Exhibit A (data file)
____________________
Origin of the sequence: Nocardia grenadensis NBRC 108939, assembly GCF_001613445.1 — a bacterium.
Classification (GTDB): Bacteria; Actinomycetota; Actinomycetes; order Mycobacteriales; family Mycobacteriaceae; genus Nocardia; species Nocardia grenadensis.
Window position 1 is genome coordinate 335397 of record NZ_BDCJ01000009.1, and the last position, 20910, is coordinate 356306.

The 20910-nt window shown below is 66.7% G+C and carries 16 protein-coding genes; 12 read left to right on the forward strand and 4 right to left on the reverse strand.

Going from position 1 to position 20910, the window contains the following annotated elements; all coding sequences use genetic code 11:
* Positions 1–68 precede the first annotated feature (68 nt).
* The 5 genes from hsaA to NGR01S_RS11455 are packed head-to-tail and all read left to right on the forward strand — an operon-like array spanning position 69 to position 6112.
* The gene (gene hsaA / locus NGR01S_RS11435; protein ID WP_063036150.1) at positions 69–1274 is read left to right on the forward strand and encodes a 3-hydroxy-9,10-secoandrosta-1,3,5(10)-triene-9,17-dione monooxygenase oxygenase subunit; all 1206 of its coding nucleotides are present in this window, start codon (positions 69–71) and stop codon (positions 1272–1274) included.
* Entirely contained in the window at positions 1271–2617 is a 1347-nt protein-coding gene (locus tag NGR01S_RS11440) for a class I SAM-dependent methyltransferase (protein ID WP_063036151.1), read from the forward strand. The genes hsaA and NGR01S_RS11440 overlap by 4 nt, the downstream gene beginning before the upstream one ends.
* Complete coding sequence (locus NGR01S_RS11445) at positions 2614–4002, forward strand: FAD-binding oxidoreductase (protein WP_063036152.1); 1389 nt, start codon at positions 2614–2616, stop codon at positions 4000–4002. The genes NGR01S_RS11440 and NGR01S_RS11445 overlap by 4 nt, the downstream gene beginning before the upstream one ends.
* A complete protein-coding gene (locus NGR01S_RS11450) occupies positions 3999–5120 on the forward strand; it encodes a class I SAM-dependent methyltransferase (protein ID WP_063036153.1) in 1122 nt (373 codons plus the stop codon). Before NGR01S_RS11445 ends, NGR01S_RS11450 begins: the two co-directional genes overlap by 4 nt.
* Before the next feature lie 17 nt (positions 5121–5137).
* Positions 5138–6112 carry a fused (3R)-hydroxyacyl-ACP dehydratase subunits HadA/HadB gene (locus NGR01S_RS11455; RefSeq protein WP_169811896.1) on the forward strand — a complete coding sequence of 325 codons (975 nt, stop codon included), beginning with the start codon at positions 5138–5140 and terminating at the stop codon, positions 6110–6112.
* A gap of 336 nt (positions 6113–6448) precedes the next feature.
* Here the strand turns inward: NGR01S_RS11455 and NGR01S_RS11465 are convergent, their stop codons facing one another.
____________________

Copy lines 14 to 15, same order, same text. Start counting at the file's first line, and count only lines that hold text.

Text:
* A gap of 336 nt (positions 6113–6448) precedes the next feature.
* Here the strand turns inward: NGR01S_RS11455 and NGR01S_RS11465 are convergent, their stop codons facing one another.